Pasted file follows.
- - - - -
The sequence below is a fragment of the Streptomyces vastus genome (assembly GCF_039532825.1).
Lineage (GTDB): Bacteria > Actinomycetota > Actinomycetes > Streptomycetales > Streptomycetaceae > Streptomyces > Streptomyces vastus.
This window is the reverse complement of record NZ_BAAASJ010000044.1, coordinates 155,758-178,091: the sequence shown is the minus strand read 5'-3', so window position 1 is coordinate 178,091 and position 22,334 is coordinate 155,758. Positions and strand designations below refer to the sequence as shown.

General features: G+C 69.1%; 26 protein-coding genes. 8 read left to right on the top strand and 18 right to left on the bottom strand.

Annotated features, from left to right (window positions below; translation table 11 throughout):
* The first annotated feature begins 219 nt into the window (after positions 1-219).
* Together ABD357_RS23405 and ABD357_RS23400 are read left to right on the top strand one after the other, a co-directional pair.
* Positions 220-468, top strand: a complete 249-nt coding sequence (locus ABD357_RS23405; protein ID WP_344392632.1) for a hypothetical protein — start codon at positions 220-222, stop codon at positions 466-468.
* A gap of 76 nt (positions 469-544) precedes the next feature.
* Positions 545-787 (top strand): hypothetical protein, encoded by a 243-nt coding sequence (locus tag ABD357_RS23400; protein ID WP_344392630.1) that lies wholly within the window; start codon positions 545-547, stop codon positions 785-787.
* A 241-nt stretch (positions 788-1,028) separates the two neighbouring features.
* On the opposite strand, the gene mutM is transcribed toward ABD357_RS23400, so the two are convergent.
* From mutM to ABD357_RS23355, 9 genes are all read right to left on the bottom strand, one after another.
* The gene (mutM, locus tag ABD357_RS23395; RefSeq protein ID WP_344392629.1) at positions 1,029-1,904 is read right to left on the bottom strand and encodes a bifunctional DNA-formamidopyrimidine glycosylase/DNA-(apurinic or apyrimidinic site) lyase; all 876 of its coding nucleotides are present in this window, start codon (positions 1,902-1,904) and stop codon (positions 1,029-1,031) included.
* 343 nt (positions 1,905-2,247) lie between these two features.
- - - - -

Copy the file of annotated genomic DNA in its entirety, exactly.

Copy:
The sequence below is a fragment of the Streptomyces vastus genome (assembly GCF_039532825.1).
Lineage (GTDB): Bacteria > Actinomycetota > Actinomycetes > Streptomycetales > Streptomycetaceae > Streptomyces > Streptomyces vastus.
This window is the reverse complement of record NZ_BAAASJ010000044.1, coordinates 155,758-178,091: the sequence shown is the minus strand read 5'-3', so window position 1 is coordinate 178,091 and position 22,334 is coordinate 155,758. Positions and strand designations below refer to the sequence as shown.

General features: G+C 69.1%; 26 protein-coding genes. 8 read left to right on the top strand and 18 right to left on the bottom strand.

Annotated features, from left to right (window positions below; translation table 11 throughout):
* The first annotated feature begins 219 nt into the window (after positions 1-219).
* Together ABD357_RS23405 and ABD357_RS23400 are read left to right on the top strand one after the other, a co-directional pair.
* Positions 220-468, top strand: a complete 249-nt coding sequence (locus ABD357_RS23405; protein ID WP_344392632.1) for a hypothetical protein — start codon at positions 220-222, stop codon at positions 466-468.
* A gap of 76 nt (positions 469-544) precedes the next feature.
* Positions 545-787 (top strand): hypothetical protein, encoded by a 243-nt coding sequence (locus tag ABD357_RS23400; protein ID WP_344392630.1) that lies wholly within the window; start codon positions 545-547, stop codon positions 785-787.
* A 241-nt stretch (positions 788-1,028) separates the two neighbouring features.
* On the opposite strand, the gene mutM is transcribed toward ABD357_RS23400, so the two are convergent.
* From mutM to ABD357_RS23355, 9 genes are all read right to left on the bottom strand, one after another.
* The gene (mutM, locus tag ABD357_RS23395; RefSeq protein ID WP_344392629.1) at positions 1,029-1,904 is read right to left on the bottom strand and encodes a bifunctional DNA-formamidopyrimidine glycosylase/DNA-(apurinic or apyrimidinic site) lyase; all 876 of its coding nucleotides are present in this window, start codon (positions 1,902-1,904) and stop codon (positions 1,029-1,031) included.
* 343 nt (positions 1,905-2,247) lie between these two features.